Adenovirus Improves the Efficacy of Adoptive T-cell Therapy by Recruiting Immune Cells to and Promoting Their Activity at the Tumor

S. Tahtinen, S. Gronberg-Vaha-Koskela, D. Lumen, M. Merisalo-Soikkeli, M. Siurala, A. J. Airaksinen, M. Vaha-Koskela, A. Hemminki
2015 Cancer immunology research  
Despite the rapid progress in the development of novel adoptive T-cell therapies, the clinical benefits in treatment of established tumors have remained modest. Several immune evasion mechanisms hinder T-cell entry into tumors and their activity within the tumor. Of note, oncolytic adenoviruses are intrinsically immunogenic due to inherent pathogen-associated molecular patterns. Here, we studied the capacity of adenovirus to overcome resistance of chicken ovalbumin-expressing B16.OVA murine
more » ... B16.OVA murine melanoma tumors to adoptive ovalbumin-specific CD8 þ T-cell (OT-I) therapy. Following intraperitoneal transfer of polyclonally activated OT-I lymphocytes, control of tumor growth was superior in mice given intratumoral adenovirus compared with control mice, even in the absence of oncolytic virus replication. Preexisting antiviral immunity against serotype 5 did not hinder the therapeutic efficacy of the combination treatment. Intratumoral adenovirus injection was associated with an increase in proinflammatory cytokines, CD45 þ leukocytes, CD8 þ lymphocytes, and F4/80 þ macrophages, suggesting enhanced tumor immunogenicity. The proinflammatory effects of adenovirus on the tumor microenvironment led to expression of costimulatory signals on CD11c þ antigen-presenting cells and subsequent activation of T cells, thus breaking the tumor-induced peripheral tolerance. An increased number of CD8 þ T cells specific for endogenous tumor antigens TRP-2 and gp100 was detected in combination-treated mice, indicating epitope spreading. Moreover, the majority of virus/T-cell-treated mice rejected the challenge of parental B16. F10 tumors, suggesting that systemic antitumor immunity was induced. In summary, we provide proof-of-mechanism data on combining adoptive T-cell therapy and adenovirotherapy for the treatment of cancer. Conception and design: S. T€ ahtinen, A.J. Airaksinen, M. V€ ah€ a-Koskela, A. Hemminki Development of methodology: S. T€ ahtinen, S. Gr€ onberg-V€ ah€ a-Koskela, D. Lumen, M. V€ ah€ a-Koskela Acquisition of data (provided animals, acquired and managed patients, provided facilities, etc.): S. T€ ahtinen, D. Lumen, M. Siurala, A.J. Airaksinen, M. V€ ah€ a-Koskela Analysis and interpretation of data (e.g., statistical analysis, biostatistics, computational analysis): S. T€ ahtinen, D. Lumen, A.J. Airaksinen, M. V€ ah€ a-Koskela, A. Hemminki Writing, review, and/or revision of the manuscript: S. T€ ahtinen, M. Siurala, A.J. Airaksinen, M. V€ ah€ a-Koskela, A. Hemminki Administrative, technical, or material support (i.e., reporting or organizing data, constructing databases): S. Gr€ onberg-V€ ah€ a-Koskela, D. Lumen, M. Merisalo-Soikkeli, M. V€ ah€ a-Koskela, A. Hemminki Study supervision: M. V€ ah€ a-Koskela, A. Hemminki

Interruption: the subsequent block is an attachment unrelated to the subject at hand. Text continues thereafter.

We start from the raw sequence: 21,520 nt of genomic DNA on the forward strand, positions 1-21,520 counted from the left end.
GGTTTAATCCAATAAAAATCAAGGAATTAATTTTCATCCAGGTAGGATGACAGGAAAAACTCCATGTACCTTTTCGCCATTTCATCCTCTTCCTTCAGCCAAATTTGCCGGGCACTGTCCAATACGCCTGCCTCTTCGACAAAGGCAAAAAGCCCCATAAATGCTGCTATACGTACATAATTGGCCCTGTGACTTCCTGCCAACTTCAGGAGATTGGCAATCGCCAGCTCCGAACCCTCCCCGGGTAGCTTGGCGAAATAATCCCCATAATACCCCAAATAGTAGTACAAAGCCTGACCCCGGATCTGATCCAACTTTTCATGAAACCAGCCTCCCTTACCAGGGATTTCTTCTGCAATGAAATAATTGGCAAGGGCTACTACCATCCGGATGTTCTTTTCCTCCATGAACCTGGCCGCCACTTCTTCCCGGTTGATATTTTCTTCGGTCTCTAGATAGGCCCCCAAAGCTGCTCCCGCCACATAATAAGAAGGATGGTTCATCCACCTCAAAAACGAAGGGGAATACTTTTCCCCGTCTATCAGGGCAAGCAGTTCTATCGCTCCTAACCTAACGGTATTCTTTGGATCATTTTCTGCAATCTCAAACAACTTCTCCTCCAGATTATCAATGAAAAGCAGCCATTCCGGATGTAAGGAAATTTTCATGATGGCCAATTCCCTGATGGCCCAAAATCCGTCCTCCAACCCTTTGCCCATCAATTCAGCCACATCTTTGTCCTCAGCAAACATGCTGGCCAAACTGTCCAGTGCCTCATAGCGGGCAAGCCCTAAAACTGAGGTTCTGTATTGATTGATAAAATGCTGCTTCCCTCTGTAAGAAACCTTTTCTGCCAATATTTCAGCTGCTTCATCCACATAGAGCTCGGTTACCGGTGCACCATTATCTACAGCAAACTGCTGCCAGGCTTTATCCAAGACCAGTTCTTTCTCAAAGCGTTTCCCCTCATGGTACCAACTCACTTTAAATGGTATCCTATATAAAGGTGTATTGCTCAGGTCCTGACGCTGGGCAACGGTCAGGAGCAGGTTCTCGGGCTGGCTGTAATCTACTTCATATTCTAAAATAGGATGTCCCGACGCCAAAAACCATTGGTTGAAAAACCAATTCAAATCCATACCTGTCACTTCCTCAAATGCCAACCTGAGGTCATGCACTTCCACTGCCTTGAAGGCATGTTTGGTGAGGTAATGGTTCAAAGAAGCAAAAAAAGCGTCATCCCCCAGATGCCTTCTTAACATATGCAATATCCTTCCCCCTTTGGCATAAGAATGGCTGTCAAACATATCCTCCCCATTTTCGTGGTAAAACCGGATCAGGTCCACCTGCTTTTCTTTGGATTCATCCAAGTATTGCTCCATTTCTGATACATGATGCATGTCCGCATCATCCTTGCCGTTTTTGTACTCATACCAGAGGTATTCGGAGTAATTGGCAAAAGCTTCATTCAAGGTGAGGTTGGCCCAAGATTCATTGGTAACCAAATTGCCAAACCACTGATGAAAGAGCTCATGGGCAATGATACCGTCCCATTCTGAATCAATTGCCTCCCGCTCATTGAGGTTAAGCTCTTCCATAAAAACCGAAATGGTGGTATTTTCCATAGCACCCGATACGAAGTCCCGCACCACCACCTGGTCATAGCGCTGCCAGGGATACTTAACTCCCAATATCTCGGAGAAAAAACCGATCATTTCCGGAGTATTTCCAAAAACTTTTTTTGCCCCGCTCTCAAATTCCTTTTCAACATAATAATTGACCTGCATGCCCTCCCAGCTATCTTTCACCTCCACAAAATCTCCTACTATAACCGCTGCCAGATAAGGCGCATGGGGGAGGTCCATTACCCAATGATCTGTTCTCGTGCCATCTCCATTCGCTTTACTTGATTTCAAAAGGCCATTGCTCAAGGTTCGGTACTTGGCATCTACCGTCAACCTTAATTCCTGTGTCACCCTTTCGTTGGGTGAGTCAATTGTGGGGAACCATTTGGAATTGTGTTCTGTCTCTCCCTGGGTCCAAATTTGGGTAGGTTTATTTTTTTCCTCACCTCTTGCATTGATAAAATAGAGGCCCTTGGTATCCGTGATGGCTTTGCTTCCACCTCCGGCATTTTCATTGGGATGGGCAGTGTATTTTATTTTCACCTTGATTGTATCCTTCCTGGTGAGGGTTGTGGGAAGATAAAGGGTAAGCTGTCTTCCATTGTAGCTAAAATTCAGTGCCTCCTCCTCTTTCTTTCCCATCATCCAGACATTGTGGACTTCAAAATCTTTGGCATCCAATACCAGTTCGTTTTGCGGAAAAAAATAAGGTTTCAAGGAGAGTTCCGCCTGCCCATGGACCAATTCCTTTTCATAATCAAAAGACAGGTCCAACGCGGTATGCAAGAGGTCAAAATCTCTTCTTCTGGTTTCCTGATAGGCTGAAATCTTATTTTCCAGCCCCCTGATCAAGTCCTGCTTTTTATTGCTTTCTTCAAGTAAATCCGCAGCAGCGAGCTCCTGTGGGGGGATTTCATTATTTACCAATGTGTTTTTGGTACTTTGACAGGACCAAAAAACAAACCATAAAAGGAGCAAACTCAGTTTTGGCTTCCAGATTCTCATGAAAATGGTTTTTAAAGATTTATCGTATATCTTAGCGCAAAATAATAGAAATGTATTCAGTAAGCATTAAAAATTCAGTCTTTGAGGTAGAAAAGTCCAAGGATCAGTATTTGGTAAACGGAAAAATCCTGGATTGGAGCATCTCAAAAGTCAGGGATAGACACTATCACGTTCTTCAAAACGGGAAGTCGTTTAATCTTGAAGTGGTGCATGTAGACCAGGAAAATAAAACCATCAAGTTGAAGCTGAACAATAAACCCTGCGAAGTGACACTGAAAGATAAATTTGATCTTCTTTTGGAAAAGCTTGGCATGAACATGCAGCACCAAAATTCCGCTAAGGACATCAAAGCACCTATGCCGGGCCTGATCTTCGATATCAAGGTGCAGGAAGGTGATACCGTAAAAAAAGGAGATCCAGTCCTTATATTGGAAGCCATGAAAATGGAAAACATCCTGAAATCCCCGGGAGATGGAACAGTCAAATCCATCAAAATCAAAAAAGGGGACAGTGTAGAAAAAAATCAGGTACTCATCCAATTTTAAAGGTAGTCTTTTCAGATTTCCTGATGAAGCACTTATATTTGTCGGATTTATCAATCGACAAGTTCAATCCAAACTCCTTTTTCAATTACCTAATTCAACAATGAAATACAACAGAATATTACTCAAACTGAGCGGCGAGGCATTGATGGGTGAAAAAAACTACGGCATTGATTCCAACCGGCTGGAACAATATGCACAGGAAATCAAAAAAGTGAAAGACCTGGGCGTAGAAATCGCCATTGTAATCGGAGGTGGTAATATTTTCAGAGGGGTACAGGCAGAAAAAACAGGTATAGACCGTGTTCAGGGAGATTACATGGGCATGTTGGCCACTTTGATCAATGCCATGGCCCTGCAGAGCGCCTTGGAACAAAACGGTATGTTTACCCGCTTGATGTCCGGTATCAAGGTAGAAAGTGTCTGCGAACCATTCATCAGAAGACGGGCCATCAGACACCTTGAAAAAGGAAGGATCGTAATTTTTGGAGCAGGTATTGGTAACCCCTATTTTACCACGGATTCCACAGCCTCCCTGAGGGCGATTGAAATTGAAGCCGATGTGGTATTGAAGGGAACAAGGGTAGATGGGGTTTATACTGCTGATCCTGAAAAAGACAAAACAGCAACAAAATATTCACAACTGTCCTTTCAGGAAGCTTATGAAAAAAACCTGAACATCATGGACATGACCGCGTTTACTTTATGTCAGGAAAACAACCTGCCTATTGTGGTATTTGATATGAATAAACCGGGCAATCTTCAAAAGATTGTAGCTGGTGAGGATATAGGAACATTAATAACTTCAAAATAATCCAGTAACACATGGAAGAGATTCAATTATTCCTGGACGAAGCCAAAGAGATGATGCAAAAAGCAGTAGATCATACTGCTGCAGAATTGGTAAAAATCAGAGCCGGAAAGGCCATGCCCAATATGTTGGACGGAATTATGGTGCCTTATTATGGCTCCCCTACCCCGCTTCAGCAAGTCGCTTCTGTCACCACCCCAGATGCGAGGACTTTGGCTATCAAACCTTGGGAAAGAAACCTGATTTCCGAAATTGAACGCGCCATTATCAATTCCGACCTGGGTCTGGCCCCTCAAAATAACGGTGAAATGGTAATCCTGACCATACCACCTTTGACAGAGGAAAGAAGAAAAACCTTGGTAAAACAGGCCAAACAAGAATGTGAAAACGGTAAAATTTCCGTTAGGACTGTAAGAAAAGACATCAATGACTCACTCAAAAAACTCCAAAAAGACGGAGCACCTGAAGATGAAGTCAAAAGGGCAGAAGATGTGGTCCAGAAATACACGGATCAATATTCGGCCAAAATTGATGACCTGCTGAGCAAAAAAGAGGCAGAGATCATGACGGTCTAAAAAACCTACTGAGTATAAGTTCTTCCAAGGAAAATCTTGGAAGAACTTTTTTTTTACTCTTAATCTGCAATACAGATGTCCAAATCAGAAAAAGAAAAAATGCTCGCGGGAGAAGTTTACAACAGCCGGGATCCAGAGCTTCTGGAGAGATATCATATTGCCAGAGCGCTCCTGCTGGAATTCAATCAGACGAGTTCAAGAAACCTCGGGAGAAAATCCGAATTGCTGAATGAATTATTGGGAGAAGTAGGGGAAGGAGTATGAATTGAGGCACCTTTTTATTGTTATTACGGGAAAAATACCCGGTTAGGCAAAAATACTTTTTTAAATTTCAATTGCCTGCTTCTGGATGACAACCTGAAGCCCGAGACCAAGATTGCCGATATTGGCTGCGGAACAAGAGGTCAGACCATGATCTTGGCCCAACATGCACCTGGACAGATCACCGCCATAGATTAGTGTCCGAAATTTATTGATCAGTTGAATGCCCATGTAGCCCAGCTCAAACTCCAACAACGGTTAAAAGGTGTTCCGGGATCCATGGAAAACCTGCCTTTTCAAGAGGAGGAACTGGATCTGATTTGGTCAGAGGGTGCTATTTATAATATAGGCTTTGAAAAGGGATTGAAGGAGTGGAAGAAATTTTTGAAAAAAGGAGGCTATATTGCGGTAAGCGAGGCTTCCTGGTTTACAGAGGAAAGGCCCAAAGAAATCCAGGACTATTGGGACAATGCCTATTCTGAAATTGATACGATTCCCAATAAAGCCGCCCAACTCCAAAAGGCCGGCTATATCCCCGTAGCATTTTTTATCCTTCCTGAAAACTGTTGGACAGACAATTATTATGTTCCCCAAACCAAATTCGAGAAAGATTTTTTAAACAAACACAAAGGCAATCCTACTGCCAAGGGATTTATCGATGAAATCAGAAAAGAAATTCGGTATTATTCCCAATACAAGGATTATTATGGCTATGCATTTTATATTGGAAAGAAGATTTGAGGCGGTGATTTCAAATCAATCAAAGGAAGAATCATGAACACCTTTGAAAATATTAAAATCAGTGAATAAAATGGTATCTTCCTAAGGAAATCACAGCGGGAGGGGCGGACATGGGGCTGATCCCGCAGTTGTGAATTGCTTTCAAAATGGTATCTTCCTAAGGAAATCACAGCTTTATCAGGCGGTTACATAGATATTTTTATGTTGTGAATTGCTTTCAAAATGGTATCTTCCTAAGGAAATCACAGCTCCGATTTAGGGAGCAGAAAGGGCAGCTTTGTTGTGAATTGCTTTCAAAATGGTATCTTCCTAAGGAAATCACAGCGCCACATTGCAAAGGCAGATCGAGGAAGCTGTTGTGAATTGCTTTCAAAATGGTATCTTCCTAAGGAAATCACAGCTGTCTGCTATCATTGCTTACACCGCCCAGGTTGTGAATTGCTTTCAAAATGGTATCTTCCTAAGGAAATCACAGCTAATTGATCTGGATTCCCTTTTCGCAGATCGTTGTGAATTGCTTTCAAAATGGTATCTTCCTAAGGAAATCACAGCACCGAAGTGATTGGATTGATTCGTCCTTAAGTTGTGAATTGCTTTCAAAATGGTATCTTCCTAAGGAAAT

doi:10.1158/2326-6066.cir-14-0220-t pmid:25977260 fatcat:n3yl5owq6zgublhnvdv5lkd5ta